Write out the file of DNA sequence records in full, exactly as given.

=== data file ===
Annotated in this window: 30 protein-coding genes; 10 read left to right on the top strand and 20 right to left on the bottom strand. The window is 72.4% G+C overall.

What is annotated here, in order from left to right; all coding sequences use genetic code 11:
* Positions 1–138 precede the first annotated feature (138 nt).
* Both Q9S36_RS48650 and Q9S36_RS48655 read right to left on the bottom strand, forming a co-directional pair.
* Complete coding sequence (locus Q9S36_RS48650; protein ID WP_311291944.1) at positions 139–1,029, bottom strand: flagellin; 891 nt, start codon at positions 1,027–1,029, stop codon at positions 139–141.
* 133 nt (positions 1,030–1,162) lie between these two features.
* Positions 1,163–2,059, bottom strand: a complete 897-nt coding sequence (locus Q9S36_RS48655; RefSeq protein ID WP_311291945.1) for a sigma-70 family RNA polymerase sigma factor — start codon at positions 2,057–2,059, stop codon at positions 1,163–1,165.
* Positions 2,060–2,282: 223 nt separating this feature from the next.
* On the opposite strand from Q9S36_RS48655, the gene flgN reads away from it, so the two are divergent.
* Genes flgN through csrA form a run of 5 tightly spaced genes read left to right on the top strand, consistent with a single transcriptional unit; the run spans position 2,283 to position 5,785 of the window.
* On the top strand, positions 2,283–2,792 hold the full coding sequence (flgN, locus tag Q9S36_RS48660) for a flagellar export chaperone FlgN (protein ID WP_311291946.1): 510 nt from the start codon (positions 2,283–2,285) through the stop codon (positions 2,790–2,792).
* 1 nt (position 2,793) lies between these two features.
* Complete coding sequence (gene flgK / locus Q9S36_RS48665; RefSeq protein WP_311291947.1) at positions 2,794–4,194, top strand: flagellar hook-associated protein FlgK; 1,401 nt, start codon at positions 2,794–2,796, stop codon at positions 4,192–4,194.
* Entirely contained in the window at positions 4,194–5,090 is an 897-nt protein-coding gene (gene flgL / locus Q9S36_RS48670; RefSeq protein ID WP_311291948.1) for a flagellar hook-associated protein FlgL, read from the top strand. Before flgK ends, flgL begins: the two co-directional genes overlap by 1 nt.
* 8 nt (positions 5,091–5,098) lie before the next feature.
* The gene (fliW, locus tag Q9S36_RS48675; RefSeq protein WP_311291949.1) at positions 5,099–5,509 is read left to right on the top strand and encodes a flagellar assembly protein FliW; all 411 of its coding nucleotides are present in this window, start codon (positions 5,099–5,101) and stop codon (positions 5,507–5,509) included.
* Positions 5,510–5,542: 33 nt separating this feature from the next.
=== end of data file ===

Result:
Annotated in this window: 30 protein-coding genes; 10 read left to right on the top strand and 20 right to left on the bottom strand. The window is 72.4% G+C overall.

What is annotated here, in order from left to right; all coding sequences use genetic code 11:
* Positions 1–138 precede the first annotated feature (138 nt).
* Both Q9S36_RS48650 and Q9S36_RS48655 read right to left on the bottom strand, forming a co-directional pair.
* Complete coding sequence (locus Q9S36_RS48650; protein ID WP_311291944.1) at positions 139–1,029, bottom strand: flagellin; 891 nt, start codon at positions 1,027–1,029, stop codon at positions 139–141.
* 133 nt (positions 1,030–1,162) lie between these two features.
* Positions 1,163–2,059, bottom strand: a complete 897-nt coding sequence (locus Q9S36_RS48655; RefSeq protein ID WP_311291945.1) for a sigma-70 family RNA polymerase sigma factor — start codon at positions 2,057–2,059, stop codon at positions 1,163–1,165.
* Positions 2,060–2,282: 223 nt separating this feature from the next.
* On the opposite strand from Q9S36_RS48655, the gene flgN reads away from it, so the two are divergent.
* Genes flgN through csrA form a run of 5 tightly spaced genes read left to right on the top strand, consistent with a single transcriptional unit; the run spans position 2,283 to position 5,785 of the window.
* On the top strand, positions 2,283–2,792 hold the full coding sequence (flgN, locus tag Q9S36_RS48660) for a flagellar export chaperone FlgN (protein ID WP_311291946.1): 510 nt from the start codon (positions 2,283–2,285) through the stop codon (positions 2,790–2,792).
* 1 nt (position 2,793) lies between these two features.
* Complete coding sequence (gene flgK / locus Q9S36_RS48665; RefSeq protein WP_311291947.1) at positions 2,794–4,194, top strand: flagellar hook-associated protein FlgK; 1,401 nt, start codon at positions 2,794–2,796, stop codon at positions 4,192–4,194.
* Entirely contained in the window at positions 4,194–5,090 is an 897-nt protein-coding gene (gene flgL / locus Q9S36_RS48670; RefSeq protein ID WP_311291948.1) for a flagellar hook-associated protein FlgL, read from the top strand. Before flgK ends, flgL begins: the two co-directional genes overlap by 1 nt.
* 8 nt (positions 5,091–5,098) lie before the next feature.
* The gene (fliW, locus tag Q9S36_RS48675; RefSeq protein WP_311291949.1) at positions 5,099–5,509 is read left to right on the top strand and encodes a flagellar assembly protein FliW; all 411 of its coding nucleotides are present in this window, start codon (positions 5,099–5,101) and stop codon (positions 5,507–5,509) included.
* Positions 5,510–5,542: 33 nt separating this feature from the next.